Instead, I provided a rote answer to a rote question. Was I differentiating? Yes. Leveled texts, scaffolded support, and differentiated assessments.
Schools socialize. We learn which behaviors get us rewarded and which get us punished. We learn to recognize who is above us on the ladder and who is below us. For teachers and students, identities within a school are demarcated and negotiated along the familiar lines of seniority, content, and job title. As a teacher, I listen to mandates, close my door, and find a way to make it work. I don’t push back and I don’t cause a ruckus. And I don’t expect my administrators to, either. While it’d be nice to hear that the leaders of my school and district are pushing back against irresponsible and unfair mandates, I don’t count on it. It’s not part of the job description.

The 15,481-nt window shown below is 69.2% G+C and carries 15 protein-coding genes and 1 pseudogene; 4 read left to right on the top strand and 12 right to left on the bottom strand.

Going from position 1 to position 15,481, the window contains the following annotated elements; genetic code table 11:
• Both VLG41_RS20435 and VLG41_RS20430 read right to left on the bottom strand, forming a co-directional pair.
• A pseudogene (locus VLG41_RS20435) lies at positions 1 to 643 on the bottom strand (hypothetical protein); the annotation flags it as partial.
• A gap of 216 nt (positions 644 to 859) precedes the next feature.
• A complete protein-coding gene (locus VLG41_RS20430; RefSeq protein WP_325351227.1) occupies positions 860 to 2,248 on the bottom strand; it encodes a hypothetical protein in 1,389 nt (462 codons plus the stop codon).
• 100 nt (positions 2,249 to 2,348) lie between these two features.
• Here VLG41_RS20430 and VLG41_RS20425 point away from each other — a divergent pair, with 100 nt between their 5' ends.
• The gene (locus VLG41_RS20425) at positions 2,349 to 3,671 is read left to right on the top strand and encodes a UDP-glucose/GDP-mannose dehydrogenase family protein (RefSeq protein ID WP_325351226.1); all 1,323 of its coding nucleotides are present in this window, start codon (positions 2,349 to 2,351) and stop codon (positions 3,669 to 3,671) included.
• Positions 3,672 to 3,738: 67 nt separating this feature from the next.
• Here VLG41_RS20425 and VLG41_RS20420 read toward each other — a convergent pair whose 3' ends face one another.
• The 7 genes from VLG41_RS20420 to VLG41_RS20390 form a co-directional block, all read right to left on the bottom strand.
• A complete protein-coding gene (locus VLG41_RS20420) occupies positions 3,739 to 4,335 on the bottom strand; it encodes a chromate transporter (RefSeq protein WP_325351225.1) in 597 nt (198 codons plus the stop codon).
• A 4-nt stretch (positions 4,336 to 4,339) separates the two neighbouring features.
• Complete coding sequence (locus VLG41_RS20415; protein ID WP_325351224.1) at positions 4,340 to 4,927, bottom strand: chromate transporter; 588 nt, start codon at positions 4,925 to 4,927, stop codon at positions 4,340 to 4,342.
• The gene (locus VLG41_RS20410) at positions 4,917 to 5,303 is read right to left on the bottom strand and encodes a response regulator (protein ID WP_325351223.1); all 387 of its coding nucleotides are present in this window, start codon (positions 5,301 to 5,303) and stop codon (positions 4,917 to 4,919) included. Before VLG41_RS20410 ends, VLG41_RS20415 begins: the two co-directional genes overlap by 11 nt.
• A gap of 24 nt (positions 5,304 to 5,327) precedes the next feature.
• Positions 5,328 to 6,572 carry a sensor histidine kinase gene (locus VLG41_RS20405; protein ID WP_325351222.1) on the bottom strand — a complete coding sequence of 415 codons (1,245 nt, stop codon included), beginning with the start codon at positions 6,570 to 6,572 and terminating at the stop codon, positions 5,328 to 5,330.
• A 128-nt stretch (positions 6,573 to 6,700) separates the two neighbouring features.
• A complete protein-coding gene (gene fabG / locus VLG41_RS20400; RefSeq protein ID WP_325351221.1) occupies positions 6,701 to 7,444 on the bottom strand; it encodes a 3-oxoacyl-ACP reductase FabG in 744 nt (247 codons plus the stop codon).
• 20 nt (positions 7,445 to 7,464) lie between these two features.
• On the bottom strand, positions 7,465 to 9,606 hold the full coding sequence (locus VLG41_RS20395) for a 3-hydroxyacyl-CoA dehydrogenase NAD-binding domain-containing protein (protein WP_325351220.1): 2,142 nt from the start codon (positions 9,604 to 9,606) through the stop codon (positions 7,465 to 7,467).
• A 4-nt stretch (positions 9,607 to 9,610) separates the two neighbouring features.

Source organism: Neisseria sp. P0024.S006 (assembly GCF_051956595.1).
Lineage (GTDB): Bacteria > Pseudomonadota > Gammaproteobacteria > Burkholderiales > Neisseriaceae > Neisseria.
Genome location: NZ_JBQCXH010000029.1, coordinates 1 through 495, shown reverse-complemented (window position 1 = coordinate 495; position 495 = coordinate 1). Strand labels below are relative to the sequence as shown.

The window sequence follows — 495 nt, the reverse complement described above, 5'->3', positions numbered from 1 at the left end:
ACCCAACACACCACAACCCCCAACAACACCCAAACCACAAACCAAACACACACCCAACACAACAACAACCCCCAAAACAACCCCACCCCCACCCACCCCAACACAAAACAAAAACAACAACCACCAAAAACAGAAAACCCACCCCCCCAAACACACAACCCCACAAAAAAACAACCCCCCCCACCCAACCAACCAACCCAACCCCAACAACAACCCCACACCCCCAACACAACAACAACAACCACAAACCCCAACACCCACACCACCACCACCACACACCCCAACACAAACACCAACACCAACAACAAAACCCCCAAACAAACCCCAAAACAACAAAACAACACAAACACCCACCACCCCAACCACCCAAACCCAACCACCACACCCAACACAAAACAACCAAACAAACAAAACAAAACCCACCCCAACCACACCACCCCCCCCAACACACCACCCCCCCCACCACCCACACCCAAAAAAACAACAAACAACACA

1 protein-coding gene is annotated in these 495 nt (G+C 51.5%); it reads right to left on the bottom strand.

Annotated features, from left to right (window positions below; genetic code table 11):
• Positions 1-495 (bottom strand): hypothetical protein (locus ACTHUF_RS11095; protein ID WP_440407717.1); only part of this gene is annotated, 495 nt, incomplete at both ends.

Maybe they do and I simply don’t hear about it. For the most part, we remain in our boxes, using the tools granted to us by historical precedent and the prevailing discourse of our profession. Administrators wield data, push down initiatives, and support teachers in reaching various technocratic goals. In return, I use the standards, measure learning, and stay up to date on instructional strategies.
This is not an anti-administration post. They’re doing what they’ve always done, and I’m doing the same. We are playing the roles bequeathed to us from the last 100 years of American public education. The central office administrators will be back with their questions, and I’ll be prepared with my answers. We’ll continue doing our jobs as if nothing happened at all.